More Canterbury council staff could lose jobs due to Covid-19 vaccine mandate
George Heard / Stuff
Thirteen Environment Canterbury employees were unvaccinated against Covid-19 at the start of March.
More than 40 staff from three Canterbury councils could lose their jobs due to Covid-19 vaccination mandates.
Staff working at Christchurch City Council, Selwyn District Council or Environment Canterbury must be fully vaccinated. Councils have individual vaccination policies which state that unvaccinated staff could lose their jobs if other arrangements cannot be worked out.
While new advice from the Civil Service Commission says central government departments and agencies should “suspend dismissal processes” for unvaccinated staff and “verify that they relied on the latest health advice before pursue redundancies,” Christchurch City Council and Environment Canterbury both said redundancy remained a possibility.
Selwyn District Council chief executive David Ward said his council would take time to consider the commission’s advice.
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The city council has already dismissed 14 employees for not respecting the mandate.
Unvaccinated Tri-Council staff will not interact widely with the public, as staff in public facilities, such as libraries or swimming pools, have been subject to a government-mandated vaccination requirement since the introduction of the traffic light system. traffic in December.
Instead, vaccination policies are intended to cover remaining staff who work in generally non-public roles.
A Christchurch City Council spokeswoman said as of March 2, 36 staff were not fully vaccinated, although 10 of those said they intended to receive the necessary shots.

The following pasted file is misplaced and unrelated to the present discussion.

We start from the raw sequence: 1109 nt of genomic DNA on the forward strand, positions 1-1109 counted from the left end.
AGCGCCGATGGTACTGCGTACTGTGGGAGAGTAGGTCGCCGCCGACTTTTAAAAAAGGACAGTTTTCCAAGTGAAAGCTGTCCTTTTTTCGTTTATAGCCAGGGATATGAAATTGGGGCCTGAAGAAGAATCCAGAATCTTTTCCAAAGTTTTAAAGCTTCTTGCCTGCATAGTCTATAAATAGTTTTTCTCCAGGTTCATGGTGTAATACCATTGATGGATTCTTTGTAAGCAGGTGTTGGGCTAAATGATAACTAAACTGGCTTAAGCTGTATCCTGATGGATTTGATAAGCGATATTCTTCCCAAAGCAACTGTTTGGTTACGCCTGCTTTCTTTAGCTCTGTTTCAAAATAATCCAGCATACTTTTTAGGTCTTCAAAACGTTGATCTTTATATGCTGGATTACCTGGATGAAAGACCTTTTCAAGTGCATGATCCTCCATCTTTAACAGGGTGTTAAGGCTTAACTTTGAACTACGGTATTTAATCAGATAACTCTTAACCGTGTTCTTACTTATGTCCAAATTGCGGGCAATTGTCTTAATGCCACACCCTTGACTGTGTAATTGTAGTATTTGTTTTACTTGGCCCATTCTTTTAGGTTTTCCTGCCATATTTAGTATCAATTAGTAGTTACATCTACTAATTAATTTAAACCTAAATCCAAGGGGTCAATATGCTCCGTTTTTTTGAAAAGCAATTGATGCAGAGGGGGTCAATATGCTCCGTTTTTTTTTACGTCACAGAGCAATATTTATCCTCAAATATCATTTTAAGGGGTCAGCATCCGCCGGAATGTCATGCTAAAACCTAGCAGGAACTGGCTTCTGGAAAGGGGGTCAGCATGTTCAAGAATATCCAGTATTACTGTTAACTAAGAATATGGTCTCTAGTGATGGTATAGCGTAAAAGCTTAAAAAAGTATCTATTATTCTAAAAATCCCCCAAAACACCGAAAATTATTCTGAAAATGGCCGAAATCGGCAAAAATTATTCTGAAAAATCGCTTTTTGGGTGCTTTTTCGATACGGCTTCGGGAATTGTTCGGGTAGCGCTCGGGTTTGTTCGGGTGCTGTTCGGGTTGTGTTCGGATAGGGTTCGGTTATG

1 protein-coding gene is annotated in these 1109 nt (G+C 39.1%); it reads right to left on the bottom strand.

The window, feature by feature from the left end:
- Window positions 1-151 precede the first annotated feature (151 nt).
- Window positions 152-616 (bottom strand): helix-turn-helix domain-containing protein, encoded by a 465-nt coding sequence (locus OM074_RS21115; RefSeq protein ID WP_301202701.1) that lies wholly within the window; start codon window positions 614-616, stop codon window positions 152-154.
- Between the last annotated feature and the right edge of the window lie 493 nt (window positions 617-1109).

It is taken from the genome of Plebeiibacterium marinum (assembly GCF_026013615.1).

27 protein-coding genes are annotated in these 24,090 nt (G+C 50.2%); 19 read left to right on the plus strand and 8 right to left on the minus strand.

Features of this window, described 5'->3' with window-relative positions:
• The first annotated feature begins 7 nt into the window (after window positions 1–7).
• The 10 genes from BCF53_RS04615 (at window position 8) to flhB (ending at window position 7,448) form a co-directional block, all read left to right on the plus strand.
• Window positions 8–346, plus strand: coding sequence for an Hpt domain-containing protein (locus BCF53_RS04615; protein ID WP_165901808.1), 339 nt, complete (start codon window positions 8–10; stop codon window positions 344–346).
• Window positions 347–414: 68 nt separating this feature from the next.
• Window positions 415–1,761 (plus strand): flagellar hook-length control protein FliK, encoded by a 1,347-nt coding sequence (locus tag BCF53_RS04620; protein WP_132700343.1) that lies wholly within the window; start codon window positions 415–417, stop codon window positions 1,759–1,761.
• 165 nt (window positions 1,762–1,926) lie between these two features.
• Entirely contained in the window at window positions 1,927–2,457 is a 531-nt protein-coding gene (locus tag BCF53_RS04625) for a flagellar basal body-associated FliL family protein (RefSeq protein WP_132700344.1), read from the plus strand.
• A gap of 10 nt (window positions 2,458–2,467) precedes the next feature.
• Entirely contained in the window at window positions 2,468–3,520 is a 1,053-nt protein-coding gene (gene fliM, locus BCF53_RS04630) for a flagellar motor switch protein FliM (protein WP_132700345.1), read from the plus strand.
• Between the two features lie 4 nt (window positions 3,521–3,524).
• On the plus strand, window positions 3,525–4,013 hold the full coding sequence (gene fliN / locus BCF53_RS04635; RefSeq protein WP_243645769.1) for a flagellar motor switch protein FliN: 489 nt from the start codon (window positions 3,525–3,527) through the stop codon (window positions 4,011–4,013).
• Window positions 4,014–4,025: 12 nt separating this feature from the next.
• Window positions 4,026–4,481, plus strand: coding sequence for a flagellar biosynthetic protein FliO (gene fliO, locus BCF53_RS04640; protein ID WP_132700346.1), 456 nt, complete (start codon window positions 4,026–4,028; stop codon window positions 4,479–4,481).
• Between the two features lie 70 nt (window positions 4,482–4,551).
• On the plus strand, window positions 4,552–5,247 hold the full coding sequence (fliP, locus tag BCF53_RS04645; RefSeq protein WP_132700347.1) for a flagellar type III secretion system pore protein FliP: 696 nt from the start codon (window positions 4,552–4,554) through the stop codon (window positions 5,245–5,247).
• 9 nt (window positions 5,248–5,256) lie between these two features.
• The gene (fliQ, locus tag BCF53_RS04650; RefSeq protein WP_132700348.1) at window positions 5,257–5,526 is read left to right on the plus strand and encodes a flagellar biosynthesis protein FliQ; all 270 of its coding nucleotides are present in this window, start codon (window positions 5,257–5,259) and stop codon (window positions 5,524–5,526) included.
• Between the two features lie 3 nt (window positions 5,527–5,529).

The council, which is the second largest in New Zealand, employs around 2,700 people.
The spokeswoman said the remaining unvaccinated staff were working “in good faith” and all options would be explored.
Unvaccinated staff may be offered additional support to get vaccinated, or there may be changes to their role, such as hours or location of work, depending on the council’s vaccination policy.
Terminating a person’s employment is an option “if no suitable alternative is available,” the policy says.
“This process affects people’s lives, so we need to take the time to work with them,” the spokeswoman said.
At Environment Canterbury, 13 employees had “not yet fully met the vaccination policy requirements” as of March 3, said finance and business services director Giles Southwell. The council employs approximately 800 people.
All members of the management team have been fully vaccinated, Southwell said.
Canterbury’s vaccination policy says unvaccinated employees may be temporarily suspended from pay or allowed to work from home.
The policy notes that working from home permanently is not a feasible option.
Termination of a person’s role would be considered a last resort, according to the policy.
At Selwyn District Council, seven of more than 460 staff were not fully vaccinated, but two of seven were partially vaccinated, a spokesman said.
According to Selwyn’s vaccination policy, the board is offering unvaccinated employees additional support to get vaccinated or considering other “reasonably practicable risk mitigations”.
Termination would occur if no suitable alternative was available, according to the policy.
Meanwhile, Canterbury’s Waimakariri District Council has required all members of the public and all staff entering buildings manned by council staff to have a vaccine pass.
Eight council staff have not provided proof of vaccinations, a spokesperson said, meaning they cannot work from council offices.
The spokesperson said alternative options, such as working from home, were now being considered for those people.
Vaccination warrants have been in the spotlight over the past fortnight, following high-profile anti-warrant protests in Wellington and Christchurch, as well as a High Court ruling that warrants for the police and the Defense Force personnel were illegal.